Oxygen masks deployed in Aus mid-air scare
A Qantas airliner carrying 99 passengers from Adelaide to Melbourne was forced rapidly to descend 26,000 feet after a sudden cabin depressurisation this morning.world Updated: Jan 25, 2011 09:48 IST
A Qantas airliner carrying 99 passengers from Adelaide to Melbourne was forced rapidly to descend 26,000 feet after a sudden cabin depressurisation this morning.
According to media reports, oxygen masks dropped from the overhead consoles on the Boeing 737-400 as the pilots of flight QF670 announced that they would have to make a rapid descent from a cruising altitude of 36,000 feet to just 10,000 feet.
The incident occurred 30 minutes from Melbourne and the pilots obtained air traffic control permission to fly at the lower altitude for the rest of the flight into Melbourne.
The 21-year-old plane, registration VH-TJH, left Adelaide at 6.13 am and had just crossed into Victoria when the cabin lost pressure.
"It experienced a depressurisation in the cabin," Qantas spokeswoman Sophia Connelly said adding, "We think it was related to the airconditioning at this stage; we're waiting on confirmation of that".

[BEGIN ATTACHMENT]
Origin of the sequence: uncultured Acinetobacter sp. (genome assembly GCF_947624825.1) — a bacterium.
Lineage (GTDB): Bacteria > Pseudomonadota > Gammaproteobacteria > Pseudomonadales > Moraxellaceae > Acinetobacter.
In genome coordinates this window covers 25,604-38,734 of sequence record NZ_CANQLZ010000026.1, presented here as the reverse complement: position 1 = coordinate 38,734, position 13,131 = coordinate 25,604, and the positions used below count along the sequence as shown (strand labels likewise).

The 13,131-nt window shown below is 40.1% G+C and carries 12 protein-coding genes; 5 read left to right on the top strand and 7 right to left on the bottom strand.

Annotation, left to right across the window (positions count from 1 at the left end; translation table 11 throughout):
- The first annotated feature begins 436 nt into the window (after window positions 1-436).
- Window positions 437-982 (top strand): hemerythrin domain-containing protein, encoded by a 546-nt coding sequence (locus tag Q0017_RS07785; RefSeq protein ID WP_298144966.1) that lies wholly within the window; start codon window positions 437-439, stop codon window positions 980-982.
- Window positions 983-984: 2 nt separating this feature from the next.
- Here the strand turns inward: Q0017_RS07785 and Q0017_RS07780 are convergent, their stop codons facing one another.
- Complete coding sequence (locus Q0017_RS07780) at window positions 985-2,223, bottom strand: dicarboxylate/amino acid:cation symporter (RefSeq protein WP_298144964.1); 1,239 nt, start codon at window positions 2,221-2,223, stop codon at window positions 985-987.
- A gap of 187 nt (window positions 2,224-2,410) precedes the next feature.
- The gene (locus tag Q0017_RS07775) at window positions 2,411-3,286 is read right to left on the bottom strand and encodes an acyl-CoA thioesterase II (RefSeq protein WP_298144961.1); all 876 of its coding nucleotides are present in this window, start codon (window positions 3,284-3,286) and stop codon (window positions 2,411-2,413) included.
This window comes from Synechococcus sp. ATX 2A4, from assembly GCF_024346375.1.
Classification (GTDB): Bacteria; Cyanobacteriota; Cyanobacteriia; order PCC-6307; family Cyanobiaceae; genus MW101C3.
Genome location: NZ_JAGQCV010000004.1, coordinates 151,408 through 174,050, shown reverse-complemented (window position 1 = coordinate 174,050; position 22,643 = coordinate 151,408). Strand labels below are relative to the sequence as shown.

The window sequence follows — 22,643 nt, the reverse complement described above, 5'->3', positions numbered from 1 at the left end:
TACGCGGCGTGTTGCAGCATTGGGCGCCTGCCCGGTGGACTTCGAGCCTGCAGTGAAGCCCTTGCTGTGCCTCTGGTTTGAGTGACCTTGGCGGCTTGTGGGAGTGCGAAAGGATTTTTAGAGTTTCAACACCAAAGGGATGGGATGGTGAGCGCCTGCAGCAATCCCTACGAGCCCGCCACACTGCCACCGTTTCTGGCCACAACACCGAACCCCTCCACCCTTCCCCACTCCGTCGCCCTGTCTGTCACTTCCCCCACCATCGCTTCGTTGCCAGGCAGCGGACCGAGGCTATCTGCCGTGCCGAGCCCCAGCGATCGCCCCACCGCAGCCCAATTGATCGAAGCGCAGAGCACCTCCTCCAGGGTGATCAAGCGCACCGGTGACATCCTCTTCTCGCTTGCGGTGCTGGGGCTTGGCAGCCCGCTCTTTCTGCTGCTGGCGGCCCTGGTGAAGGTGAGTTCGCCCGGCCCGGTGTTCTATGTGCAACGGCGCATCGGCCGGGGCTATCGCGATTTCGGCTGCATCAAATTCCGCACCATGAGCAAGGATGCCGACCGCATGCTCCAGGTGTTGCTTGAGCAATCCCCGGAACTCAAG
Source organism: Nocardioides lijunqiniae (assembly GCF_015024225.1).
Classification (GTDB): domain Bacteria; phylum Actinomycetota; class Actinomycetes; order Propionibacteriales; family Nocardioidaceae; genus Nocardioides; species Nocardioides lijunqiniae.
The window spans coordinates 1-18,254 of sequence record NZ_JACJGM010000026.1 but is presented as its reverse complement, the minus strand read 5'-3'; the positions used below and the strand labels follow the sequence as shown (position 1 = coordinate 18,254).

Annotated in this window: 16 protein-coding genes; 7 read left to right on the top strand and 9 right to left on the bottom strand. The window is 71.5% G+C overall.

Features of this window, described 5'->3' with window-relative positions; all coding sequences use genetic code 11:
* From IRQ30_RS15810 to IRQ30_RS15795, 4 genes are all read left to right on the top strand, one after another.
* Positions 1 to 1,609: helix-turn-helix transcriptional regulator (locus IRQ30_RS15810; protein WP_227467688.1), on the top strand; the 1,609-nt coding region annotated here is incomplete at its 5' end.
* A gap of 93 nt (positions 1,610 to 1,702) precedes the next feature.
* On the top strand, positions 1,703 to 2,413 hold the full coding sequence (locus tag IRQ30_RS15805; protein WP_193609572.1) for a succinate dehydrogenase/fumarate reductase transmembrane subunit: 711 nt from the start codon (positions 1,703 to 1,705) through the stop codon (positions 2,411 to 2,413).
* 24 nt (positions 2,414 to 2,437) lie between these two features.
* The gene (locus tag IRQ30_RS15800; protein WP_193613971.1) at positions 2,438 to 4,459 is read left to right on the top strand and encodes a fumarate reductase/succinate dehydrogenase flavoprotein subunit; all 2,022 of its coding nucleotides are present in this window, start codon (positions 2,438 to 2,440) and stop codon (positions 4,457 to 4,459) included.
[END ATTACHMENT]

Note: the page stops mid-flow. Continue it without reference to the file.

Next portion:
The masks in the cabin dropped automatically as a result of the depressurisation, she said, but it was thought the passengers did not need to put them on immediately.
"It was automatic, rather than a deployed [mask] drop," she said.
"Flight crew would have got an indication in the cockpit and then requested a rapid descent to 10,000 feet into Melbourne. The captain made an announcement to say that we were making a controlled rapid descent".
The aircraft landed at Melbourne at 7.53 am.
"The aircraft landed without incident and there was no safety issue at any time. All passengers were fine, no one needed medical assistance. Our duty manager met the aircraft on arrival and they [the passengers] were all all right," Connelly said.
"Emergency services were not required to meet the aircraft and engineers are currently assessing the aircraft," she said.
A passenger Peter Cowan was quoted as saying that he had just finished his meal when "all of a sudden the plane started to drop and then the oxygen masks were deployed".
"I fly a lot around Australia and overseas and everything else like that, and it's the first time I've been on a plane where the oxygen masks were deployed, so that's a fairly scary experience, actually," he added.
Cowan said passengers were advised to put on their masks while the plane descended, but they were not told the reason for their descent for several minutes.
A number of passengers began to panic, Cowan said.
"One in particular was fairly panicked and there was a couple of hostesses trying to fan her down," he said.